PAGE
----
The region became an early battleground between Muslim and Christian forces during the early Muslim conquest of the Levant, and was conquered in the 8th century and remained part of the Abbasid Caliphate until reconquered by Byzantine forces in 962. Shortly after, in 1080, Ruben founded the Armenian Kingdom of Cilicia. Throughout the Armenian period, the region was ruled by members of the royal Armenian House of Lampron.

When the Seljuk Turks captured the region in the 12th century, many Turkomans, including Oğuz clans of Yüreğir, Afshar and Chepni settled in the region's northern parts under the direction of Ramadanids. Those who preserved the nomadic lifestyle were named Yörüks. As of the 18th century, the Ottoman Empire pursued a policy aimed at settling these populations in permanent settlements; the process was more or less complete in the 19th century, although it involved many difficulties and much tension especially for the Ottoman dynasty.

Between the 1832 Convention of Kütahya leaving the territorial gains acquired by Ibrahim Pasha of Egypt to his administration till the 1841 London Conference convened to settle the question, Çukurova remained under the rule of the Khedive of Egypt. Although the period of Egyptian rule, motivated by Egypt's perennial need, timber for the navy, was relatively short, it left important marks in such areas as the introduction of industrial-scale cotton production and new arrivals into the population tissue of the region. Cottonpickers of Çukurova still start their workday with prayers for the memory of İbrahim Pasha, and the locally influent Menemencioğlu family, with notable descendants till our day, including Turkey's foreign minister during the Second World War, Numan Menemencioğlu, rose to notability by acting as middlemen for the Pasha. Among other families still prominent today and that had risen with the cotton boom, Kozanoğlu, Güveloğlu, Kerimoğlu, Karsantıoğlu, Küçükalioğlu families can be cited.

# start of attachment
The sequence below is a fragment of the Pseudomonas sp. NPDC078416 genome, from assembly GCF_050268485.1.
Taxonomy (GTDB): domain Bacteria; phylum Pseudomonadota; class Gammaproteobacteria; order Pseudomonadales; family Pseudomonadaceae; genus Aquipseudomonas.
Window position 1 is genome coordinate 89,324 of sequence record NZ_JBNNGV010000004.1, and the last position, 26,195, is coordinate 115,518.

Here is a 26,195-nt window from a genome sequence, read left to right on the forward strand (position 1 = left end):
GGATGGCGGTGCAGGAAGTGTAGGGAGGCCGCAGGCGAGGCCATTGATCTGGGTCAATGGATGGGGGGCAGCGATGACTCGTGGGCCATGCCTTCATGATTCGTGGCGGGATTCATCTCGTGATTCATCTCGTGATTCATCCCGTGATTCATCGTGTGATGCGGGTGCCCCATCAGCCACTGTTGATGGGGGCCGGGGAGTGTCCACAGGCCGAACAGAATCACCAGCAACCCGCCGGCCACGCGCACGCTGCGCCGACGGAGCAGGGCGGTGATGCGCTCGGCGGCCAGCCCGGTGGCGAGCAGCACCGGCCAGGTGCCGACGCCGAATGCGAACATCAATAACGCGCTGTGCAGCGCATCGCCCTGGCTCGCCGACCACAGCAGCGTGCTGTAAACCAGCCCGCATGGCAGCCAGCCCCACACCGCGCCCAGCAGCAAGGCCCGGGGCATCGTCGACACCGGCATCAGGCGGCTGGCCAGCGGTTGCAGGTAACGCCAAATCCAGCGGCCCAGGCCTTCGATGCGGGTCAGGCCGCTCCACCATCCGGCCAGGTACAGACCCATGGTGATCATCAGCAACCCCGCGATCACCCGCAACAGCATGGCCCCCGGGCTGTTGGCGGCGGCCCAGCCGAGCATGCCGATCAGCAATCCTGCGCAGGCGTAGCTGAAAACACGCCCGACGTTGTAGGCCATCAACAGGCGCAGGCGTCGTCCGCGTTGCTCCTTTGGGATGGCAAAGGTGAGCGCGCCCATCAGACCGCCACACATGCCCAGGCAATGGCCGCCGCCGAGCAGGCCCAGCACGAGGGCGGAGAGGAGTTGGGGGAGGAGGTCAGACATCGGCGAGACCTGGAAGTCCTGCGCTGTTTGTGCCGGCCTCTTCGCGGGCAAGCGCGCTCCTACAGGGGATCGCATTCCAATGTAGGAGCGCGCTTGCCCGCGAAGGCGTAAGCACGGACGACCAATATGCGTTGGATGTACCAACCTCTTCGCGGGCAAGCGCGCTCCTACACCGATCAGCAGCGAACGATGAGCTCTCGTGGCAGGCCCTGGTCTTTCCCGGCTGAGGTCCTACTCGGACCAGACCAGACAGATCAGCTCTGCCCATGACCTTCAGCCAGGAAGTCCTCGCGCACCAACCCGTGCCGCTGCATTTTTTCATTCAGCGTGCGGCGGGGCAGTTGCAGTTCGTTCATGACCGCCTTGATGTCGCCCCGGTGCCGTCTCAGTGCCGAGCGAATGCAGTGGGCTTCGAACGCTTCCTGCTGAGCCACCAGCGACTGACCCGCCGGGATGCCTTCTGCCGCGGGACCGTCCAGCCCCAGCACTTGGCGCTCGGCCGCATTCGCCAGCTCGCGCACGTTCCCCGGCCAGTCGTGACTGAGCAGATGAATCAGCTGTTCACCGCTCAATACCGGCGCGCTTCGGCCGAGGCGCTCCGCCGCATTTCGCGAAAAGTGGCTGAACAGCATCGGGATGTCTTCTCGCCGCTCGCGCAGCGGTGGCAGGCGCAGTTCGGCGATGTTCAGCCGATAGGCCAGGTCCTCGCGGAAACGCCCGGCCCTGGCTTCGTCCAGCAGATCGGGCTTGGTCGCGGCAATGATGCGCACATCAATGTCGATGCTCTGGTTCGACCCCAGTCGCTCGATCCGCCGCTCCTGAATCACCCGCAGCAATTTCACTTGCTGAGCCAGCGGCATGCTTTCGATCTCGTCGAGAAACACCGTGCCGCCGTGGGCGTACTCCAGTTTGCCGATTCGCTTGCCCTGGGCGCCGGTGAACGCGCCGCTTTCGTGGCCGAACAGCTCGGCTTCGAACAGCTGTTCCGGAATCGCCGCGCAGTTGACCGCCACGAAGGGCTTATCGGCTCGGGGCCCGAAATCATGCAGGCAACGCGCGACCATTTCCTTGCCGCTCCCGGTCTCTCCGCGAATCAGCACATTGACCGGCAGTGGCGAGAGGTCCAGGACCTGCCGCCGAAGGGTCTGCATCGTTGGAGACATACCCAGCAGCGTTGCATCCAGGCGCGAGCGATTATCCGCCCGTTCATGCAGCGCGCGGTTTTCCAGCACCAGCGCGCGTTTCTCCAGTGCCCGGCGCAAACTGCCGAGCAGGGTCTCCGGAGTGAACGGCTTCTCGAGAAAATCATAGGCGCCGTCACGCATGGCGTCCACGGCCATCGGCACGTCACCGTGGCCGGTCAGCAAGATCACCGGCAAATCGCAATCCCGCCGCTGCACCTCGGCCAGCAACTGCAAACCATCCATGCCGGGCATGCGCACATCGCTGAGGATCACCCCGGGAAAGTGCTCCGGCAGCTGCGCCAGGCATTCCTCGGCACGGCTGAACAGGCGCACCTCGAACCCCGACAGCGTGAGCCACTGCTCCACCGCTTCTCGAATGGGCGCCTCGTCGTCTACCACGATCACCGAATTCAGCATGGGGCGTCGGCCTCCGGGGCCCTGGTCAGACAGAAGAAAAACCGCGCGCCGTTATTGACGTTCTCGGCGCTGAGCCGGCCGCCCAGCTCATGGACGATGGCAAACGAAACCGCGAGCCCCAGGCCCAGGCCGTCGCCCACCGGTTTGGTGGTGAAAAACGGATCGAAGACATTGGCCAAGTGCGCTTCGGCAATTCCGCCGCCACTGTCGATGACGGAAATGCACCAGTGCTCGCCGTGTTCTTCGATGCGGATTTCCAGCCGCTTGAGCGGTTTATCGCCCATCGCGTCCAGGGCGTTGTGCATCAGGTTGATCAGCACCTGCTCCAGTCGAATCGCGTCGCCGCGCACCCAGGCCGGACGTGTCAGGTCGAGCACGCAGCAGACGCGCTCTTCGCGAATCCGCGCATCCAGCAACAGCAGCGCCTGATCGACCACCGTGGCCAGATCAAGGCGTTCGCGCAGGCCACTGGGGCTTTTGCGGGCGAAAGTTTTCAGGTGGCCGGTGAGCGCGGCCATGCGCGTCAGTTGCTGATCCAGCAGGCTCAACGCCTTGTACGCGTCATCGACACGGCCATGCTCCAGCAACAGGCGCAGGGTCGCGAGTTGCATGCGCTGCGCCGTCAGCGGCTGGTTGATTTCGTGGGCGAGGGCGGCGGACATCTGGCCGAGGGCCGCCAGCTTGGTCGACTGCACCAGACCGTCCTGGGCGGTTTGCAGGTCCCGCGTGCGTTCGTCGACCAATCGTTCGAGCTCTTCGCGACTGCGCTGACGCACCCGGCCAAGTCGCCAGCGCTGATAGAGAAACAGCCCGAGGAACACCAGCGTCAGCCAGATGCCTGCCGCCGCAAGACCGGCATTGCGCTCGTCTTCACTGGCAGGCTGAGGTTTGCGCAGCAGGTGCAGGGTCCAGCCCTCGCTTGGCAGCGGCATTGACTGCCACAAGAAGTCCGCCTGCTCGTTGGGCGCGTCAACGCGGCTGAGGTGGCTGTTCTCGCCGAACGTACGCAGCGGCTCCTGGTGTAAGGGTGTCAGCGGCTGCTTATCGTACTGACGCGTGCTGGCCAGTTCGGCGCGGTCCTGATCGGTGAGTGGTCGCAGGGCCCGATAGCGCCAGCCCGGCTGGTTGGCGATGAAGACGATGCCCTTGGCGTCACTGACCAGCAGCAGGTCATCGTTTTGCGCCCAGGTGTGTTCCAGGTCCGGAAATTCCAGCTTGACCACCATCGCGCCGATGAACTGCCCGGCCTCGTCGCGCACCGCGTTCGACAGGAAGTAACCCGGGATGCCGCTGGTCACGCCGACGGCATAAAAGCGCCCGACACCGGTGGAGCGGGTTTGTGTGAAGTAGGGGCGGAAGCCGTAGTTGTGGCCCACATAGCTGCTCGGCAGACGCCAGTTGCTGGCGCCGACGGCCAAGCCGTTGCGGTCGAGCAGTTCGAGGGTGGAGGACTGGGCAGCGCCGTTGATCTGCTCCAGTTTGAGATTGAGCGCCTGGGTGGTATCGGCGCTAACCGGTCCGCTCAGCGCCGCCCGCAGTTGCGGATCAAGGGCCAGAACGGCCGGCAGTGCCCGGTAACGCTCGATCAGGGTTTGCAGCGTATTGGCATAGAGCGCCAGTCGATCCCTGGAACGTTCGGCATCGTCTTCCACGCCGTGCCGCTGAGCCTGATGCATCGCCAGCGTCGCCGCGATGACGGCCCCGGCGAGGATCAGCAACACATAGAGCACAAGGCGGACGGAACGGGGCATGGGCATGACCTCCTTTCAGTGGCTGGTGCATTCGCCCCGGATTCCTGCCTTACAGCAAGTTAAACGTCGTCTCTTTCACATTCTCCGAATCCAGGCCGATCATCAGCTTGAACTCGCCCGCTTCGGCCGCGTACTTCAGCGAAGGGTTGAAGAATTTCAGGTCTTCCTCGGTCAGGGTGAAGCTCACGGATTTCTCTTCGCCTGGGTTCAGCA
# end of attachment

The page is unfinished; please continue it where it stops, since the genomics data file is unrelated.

In 1869, the Vilayet of Adana (Adana Province) was incorporated after splitting up Aleppo Province.[7] The borders of the Vilayet of Adana are similar to today's Çukurova region. Throughout the last remaining years of Ottoman rule, the region served as an important base for the Ottoman Navy.

The development of Mersin as a major port also began during this period. As a result, the cities of the region became prominent centers of trade, farming and industry. Today, Adana is the 5th largest city of Turkey, and a vital center of many agricultural products such as cotton.

Geography edit